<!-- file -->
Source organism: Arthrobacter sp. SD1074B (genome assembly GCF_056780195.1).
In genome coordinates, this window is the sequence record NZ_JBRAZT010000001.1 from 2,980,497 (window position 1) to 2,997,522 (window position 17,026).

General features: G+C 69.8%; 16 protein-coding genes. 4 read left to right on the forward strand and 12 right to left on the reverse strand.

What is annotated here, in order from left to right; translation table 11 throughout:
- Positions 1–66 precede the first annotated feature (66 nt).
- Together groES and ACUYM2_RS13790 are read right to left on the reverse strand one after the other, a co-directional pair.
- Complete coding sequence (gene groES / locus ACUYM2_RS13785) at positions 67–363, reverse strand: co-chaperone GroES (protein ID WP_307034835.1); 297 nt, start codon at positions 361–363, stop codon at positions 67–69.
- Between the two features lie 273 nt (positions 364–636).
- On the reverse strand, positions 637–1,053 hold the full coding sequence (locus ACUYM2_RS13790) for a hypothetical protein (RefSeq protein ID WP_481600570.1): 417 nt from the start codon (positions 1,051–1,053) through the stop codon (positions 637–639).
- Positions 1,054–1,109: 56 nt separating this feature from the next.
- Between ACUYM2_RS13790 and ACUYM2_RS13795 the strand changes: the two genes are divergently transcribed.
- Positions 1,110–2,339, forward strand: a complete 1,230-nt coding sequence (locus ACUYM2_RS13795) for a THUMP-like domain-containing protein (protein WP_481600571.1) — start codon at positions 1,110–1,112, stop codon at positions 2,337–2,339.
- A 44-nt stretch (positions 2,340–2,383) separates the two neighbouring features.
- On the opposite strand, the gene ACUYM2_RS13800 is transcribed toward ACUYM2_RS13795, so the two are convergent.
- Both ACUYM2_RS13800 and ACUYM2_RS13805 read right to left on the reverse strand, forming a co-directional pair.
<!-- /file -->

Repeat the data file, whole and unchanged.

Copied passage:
Source organism: Arthrobacter sp. SD1074B (genome assembly GCF_056780195.1).
In genome coordinates, this window is the sequence record NZ_JBRAZT010000001.1 from 2,980,497 (window position 1) to 2,997,522 (window position 17,026).

General features: G+C 69.8%; 16 protein-coding genes. 4 read left to right on the forward strand and 12 right to left on the reverse strand.

What is annotated here, in order from left to right; translation table 11 throughout:
- Positions 1–66 precede the first annotated feature (66 nt).
- Together groES and ACUYM2_RS13790 are read right to left on the reverse strand one after the other, a co-directional pair.
- Complete coding sequence (gene groES / locus ACUYM2_RS13785) at positions 67–363, reverse strand: co-chaperone GroES (protein ID WP_307034835.1); 297 nt, start codon at positions 361–363, stop codon at positions 67–69.
- Between the two features lie 273 nt (positions 364–636).
- On the reverse strand, positions 637–1,053 hold the full coding sequence (locus ACUYM2_RS13790) for a hypothetical protein (RefSeq protein ID WP_481600570.1): 417 nt from the start codon (positions 1,051–1,053) through the stop codon (positions 637–639).
- Positions 1,054–1,109: 56 nt separating this feature from the next.
- Between ACUYM2_RS13790 and ACUYM2_RS13795 the strand changes: the two genes are divergently transcribed.
- Positions 1,110–2,339, forward strand: a complete 1,230-nt coding sequence (locus ACUYM2_RS13795) for a THUMP-like domain-containing protein (protein WP_481600571.1) — start codon at positions 1,110–1,112, stop codon at positions 2,337–2,339.
- A 44-nt stretch (positions 2,340–2,383) separates the two neighbouring features.
- On the opposite strand, the gene ACUYM2_RS13800 is transcribed toward ACUYM2_RS13795, so the two are convergent.
- Both ACUYM2_RS13800 and ACUYM2_RS13805 read right to left on the reverse strand, forming a co-directional pair.